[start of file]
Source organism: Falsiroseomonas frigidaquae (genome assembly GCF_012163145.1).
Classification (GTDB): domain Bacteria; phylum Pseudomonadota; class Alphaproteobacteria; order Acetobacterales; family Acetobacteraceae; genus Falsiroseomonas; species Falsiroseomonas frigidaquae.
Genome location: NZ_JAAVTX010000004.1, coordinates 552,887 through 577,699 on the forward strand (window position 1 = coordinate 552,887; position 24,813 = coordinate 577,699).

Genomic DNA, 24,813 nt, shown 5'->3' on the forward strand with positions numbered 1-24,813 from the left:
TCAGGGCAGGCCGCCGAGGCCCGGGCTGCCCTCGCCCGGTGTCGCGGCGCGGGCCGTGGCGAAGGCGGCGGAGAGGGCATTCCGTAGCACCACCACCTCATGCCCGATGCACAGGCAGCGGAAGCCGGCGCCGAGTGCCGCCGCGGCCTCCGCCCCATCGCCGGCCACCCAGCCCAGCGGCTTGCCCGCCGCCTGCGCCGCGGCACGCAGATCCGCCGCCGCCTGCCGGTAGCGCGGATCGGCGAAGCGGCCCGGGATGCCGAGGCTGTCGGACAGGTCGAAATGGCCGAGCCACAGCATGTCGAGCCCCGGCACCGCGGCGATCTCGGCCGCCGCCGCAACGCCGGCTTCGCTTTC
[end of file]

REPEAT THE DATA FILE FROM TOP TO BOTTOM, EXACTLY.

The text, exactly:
Source organism: Falsiroseomonas frigidaquae (genome assembly GCF_012163145.1).
Classification (GTDB): domain Bacteria; phylum Pseudomonadota; class Alphaproteobacteria; order Acetobacterales; family Acetobacteraceae; genus Falsiroseomonas; species Falsiroseomonas frigidaquae.
Genome location: NZ_JAAVTX010000004.1, coordinates 552,887 through 577,699 on the forward strand (window position 1 = coordinate 552,887; position 24,813 = coordinate 577,699).

Genomic DNA, 24,813 nt, shown 5'->3' on the forward strand with positions numbered 1-24,813 from the left:
TCAGGGCAGGCCGCCGAGGCCCGGGCTGCCCTCGCCCGGTGTCGCGGCGCGGGCCGTGGCGAAGGCGGCGGAGAGGGCATTCCGTAGCACCACCACCTCATGCCCGATGCACAGGCAGCGGAAGCCGGCGCCGAGTGCCGCCGCGGCCTCCGCCCCATCGCCGGCCACCCAGCCCAGCGGCTTGCCCGCCGCCTGCGCCGCGGCACGCAGATCCGCCGCCGCCTGCCGGTAGCGCGGATCGGCGAAGCGGCCCGGGATGCCGAGGCTGTCGGACAGGTCGAAATGGCCGAGCCACAGCATGTCGAGCCCCGGCACCGCGGCGATCTCGGCCGCCGCCGCAACGCCGGCTTCGCTTTC